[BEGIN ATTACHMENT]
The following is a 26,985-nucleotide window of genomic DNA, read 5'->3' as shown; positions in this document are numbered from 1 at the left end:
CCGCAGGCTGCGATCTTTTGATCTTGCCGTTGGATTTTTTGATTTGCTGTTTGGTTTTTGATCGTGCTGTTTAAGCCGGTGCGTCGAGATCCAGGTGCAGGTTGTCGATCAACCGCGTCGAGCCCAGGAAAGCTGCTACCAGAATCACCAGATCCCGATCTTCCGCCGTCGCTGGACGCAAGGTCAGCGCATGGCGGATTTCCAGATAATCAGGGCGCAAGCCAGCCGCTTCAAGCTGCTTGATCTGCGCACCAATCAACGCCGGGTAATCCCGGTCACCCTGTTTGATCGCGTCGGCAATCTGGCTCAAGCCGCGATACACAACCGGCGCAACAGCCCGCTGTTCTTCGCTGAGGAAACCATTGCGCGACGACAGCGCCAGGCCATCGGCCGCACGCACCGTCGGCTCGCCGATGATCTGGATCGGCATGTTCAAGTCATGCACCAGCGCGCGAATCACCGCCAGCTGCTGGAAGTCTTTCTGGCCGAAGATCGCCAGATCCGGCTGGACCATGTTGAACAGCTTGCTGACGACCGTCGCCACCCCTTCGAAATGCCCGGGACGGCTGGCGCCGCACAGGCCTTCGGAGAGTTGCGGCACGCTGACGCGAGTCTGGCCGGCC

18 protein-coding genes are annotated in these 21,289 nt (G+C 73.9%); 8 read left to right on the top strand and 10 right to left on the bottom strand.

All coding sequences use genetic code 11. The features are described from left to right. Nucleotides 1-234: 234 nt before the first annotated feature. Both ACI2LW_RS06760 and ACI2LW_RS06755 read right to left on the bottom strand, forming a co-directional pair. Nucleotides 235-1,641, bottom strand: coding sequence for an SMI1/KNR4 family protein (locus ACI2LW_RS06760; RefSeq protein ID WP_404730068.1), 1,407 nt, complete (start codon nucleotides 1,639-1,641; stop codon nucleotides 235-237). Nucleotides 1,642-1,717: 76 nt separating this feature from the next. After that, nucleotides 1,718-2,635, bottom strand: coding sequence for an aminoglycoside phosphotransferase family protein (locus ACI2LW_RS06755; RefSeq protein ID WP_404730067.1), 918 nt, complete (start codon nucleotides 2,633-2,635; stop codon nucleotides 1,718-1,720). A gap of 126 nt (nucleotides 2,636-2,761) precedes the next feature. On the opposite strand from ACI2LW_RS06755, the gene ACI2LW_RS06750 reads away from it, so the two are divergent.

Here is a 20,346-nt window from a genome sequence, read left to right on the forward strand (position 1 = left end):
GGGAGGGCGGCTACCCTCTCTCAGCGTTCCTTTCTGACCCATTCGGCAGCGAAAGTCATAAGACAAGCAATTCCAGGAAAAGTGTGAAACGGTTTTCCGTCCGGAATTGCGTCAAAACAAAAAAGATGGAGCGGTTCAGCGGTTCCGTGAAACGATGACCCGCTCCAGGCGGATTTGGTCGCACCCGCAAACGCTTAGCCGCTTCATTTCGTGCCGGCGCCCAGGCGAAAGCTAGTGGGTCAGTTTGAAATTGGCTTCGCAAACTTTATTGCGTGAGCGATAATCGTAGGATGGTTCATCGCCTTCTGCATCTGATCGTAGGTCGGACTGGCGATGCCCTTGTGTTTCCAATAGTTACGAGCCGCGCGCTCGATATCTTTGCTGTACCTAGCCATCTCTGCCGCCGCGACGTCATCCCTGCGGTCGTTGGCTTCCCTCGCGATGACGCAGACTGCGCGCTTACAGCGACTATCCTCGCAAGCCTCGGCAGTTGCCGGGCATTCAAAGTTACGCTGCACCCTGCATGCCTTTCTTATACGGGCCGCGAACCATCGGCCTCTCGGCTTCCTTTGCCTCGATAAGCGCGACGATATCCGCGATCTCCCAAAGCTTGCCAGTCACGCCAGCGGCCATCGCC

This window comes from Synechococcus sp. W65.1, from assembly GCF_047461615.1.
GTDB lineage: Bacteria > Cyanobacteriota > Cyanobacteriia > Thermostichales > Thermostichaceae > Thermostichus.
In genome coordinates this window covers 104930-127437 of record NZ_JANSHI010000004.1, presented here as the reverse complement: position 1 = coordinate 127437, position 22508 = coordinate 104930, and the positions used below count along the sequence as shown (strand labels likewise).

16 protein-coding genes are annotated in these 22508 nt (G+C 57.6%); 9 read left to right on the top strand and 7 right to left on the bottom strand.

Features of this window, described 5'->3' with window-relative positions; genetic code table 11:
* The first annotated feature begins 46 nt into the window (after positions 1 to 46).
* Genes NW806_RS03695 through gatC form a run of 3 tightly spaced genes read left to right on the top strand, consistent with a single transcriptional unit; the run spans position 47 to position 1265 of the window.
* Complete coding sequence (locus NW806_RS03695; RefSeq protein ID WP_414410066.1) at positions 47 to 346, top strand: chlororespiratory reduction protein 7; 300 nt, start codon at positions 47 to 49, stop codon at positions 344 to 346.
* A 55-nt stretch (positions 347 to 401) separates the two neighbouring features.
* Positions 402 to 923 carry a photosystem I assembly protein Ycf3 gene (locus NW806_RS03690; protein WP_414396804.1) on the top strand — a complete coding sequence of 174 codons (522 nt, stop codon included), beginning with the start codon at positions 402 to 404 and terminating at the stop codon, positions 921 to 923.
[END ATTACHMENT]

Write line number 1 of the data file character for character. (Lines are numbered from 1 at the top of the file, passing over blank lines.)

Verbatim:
The following is a 26,985-nucleotide window of genomic DNA, read 5'->3' as shown; positions in this document are numbered from 1 at the left end: